Climate Justice Now!| Tanzanian Land Growing Norwegian Carbon | Saturday, November 26, 2005 |
"The Money Came from a Place Far Away":
Tanzanian Land, Norwegian Carbon
In addition to its project in Uganda (see previous blog), Norway's Tree Farms company was also, by 2000, trying to acquire savannah land totalling over 70,000 hectares in Tanzania. Between 1996 and 2000, some 1,900 hectares of trees were planted in Mufindi and Kilombero Districts at about 2,000 metres above sea level, where a seasonally moist climate provided lots of water for thirsty industrial monocultures of Pinus patula and Eucalyptus saligna.
The land had been leased from the government at US$1.90 per hectare per year for a 99-year period on condition that it be used solely for forestry. Industrikraft Midt-Norge, the Norwegian power utility, meanwhile signed an options contract to pay Tree Farms nearly $4.50 per tonne of CO2 supposedly sequestered. Over a 25-year period, this would give Tree Farms a carbon profit of about $27 million for one plantation complex, Uchindile, compared to $565,000 paid to the Tanzanian government in compensation for losing the opportunity to do anything
Yet according to Tree Farms Managing Director Odd Ivar Løvhaugen, the firm would have invested in Tanzania's forestry sector regardless of possible carbon money. Løvhaugen emphasised that the company considers any trade in carbon credits merely as a supplement to those from conventional forestry. The Tree Farms carbon project would thus be in breach of the requirements for carbon projects outlined by the Kyoto Protocol, which disallow credits from activities that would have been undertaken without special carbon finance.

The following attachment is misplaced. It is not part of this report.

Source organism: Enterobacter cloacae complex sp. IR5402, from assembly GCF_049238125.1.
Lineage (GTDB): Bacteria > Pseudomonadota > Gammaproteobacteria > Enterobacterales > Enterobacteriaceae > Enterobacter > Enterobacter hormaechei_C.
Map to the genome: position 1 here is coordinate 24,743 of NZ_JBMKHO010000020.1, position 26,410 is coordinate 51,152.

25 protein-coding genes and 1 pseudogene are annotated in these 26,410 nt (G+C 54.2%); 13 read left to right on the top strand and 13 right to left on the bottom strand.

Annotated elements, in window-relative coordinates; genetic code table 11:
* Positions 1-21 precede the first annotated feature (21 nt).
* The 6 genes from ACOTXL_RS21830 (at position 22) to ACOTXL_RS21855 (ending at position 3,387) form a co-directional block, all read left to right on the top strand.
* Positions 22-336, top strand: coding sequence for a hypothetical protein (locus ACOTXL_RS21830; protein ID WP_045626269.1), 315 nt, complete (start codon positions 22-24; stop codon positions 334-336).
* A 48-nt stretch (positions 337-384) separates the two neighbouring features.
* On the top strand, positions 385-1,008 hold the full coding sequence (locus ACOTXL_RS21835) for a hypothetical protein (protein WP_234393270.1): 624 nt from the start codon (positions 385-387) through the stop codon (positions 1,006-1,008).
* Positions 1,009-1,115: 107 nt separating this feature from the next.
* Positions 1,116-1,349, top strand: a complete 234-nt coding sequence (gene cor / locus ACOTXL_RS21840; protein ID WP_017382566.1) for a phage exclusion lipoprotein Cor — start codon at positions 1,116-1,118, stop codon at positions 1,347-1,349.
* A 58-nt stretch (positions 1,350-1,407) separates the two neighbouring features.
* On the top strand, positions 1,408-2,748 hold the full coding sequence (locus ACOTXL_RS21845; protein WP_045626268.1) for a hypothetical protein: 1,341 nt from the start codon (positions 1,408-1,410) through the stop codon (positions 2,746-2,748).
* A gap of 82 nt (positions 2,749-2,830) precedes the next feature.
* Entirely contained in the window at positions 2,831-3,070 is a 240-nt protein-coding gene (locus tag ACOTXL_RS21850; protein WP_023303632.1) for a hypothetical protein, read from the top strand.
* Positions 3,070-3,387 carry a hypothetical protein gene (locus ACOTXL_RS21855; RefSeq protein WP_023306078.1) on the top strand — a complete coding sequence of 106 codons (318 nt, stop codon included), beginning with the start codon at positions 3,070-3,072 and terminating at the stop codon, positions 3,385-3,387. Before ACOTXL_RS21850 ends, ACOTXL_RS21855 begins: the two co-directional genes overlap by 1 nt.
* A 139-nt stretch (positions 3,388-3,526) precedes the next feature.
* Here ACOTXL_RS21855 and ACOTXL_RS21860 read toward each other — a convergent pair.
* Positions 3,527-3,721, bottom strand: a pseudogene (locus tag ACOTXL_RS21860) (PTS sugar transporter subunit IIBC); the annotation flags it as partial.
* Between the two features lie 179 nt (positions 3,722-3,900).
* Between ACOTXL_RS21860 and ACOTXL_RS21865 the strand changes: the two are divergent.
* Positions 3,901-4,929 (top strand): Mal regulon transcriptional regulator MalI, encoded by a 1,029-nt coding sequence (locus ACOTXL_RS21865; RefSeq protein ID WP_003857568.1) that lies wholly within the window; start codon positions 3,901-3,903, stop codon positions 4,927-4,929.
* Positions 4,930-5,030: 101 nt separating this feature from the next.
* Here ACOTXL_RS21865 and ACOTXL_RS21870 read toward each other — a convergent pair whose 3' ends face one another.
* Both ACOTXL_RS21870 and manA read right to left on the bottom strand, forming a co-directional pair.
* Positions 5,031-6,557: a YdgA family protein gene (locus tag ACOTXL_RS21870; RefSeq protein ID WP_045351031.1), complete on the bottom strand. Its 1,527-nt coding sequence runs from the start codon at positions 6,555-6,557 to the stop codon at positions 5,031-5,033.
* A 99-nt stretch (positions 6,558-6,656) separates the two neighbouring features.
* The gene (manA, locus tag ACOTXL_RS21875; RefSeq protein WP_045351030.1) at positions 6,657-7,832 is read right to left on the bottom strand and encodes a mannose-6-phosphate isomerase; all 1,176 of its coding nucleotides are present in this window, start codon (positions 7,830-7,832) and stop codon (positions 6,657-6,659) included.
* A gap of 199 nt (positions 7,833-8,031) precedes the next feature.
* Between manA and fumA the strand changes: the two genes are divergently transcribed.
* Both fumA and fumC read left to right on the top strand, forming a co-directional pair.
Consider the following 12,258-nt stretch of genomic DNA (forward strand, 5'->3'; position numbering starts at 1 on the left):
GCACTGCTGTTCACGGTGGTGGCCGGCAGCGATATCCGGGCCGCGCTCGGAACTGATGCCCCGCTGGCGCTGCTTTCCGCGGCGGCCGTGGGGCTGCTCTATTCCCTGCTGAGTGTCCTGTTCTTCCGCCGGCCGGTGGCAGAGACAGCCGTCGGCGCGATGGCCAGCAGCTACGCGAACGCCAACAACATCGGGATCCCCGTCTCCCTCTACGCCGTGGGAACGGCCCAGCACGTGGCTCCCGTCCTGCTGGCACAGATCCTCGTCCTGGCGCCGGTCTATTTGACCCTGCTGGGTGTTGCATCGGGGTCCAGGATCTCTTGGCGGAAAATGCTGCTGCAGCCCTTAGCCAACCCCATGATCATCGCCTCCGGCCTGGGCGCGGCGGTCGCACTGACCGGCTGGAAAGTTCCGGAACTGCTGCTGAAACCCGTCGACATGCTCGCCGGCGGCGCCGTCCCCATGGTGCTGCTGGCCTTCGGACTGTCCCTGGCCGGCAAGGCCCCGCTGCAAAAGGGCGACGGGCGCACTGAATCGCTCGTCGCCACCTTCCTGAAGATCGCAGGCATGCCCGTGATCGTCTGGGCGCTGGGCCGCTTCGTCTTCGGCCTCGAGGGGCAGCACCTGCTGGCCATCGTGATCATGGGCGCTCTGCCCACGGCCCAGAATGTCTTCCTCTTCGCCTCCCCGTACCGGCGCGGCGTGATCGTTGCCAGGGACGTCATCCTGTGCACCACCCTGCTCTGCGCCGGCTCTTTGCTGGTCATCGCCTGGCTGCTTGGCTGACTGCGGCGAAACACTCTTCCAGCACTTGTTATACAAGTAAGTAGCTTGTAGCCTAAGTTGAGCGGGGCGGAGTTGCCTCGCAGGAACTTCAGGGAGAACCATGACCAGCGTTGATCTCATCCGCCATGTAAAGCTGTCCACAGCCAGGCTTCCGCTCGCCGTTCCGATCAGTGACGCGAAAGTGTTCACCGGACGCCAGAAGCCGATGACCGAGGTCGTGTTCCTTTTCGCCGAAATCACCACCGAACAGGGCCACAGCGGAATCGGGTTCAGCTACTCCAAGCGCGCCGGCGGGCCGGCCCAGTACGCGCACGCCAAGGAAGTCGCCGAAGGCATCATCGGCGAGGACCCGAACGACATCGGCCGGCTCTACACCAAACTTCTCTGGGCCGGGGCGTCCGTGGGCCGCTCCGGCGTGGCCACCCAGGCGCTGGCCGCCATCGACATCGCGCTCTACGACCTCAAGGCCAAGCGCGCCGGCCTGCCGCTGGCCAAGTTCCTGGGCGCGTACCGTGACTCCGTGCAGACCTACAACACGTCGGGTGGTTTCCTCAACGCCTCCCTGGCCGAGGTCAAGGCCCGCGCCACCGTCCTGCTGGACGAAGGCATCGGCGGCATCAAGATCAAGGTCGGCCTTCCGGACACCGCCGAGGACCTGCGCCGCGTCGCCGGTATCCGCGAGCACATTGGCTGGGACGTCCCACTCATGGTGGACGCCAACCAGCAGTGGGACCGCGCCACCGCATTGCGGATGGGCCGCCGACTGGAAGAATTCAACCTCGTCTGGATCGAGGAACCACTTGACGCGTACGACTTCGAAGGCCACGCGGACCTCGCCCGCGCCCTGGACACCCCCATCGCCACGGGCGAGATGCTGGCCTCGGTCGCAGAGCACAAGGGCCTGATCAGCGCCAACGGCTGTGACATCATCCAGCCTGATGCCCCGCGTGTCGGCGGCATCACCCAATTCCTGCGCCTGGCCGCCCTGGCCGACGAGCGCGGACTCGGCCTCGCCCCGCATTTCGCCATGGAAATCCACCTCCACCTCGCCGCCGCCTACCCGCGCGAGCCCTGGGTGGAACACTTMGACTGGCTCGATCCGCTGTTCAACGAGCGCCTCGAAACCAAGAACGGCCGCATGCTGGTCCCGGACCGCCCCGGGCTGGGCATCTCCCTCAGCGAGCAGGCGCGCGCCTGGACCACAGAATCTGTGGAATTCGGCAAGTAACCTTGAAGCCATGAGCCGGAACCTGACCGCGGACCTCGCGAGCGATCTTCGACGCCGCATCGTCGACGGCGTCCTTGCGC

Promising various social benefits, the company had succeeded in overcoming villagers reluctance to cede their uncultivated land to the project, but in the end pledges to provide health and education services were not kept. There were also labour problems. Up to 500 local villagers were hired to plant and nurse the trees, build roads, or watch over the plantations. But planting took place only between December and March, so the work could not replace
More seriously, many workers were not paid at all. Some workers interviewed by NorWatch in 2000 had eight months of wages owing to them, while others complained that payments had been irregular and unpredictable from the beginning.
"When we asked about the salaries," commented the residents of Uchindile village, "the company told us that the money came from a place far away and that there was nothing that could be done about it."
The Tree Farms monocultures impact on biodiversity is unclear, since very few ecological studies have been carried out in this part of Tanzania. Even the impact assessment for the project, however, notes three endangered plant species within Tree Farms' project area (two orchids and one Aloe species).
by: ProfMKD @ 10:56 PM | 0 comments links to this post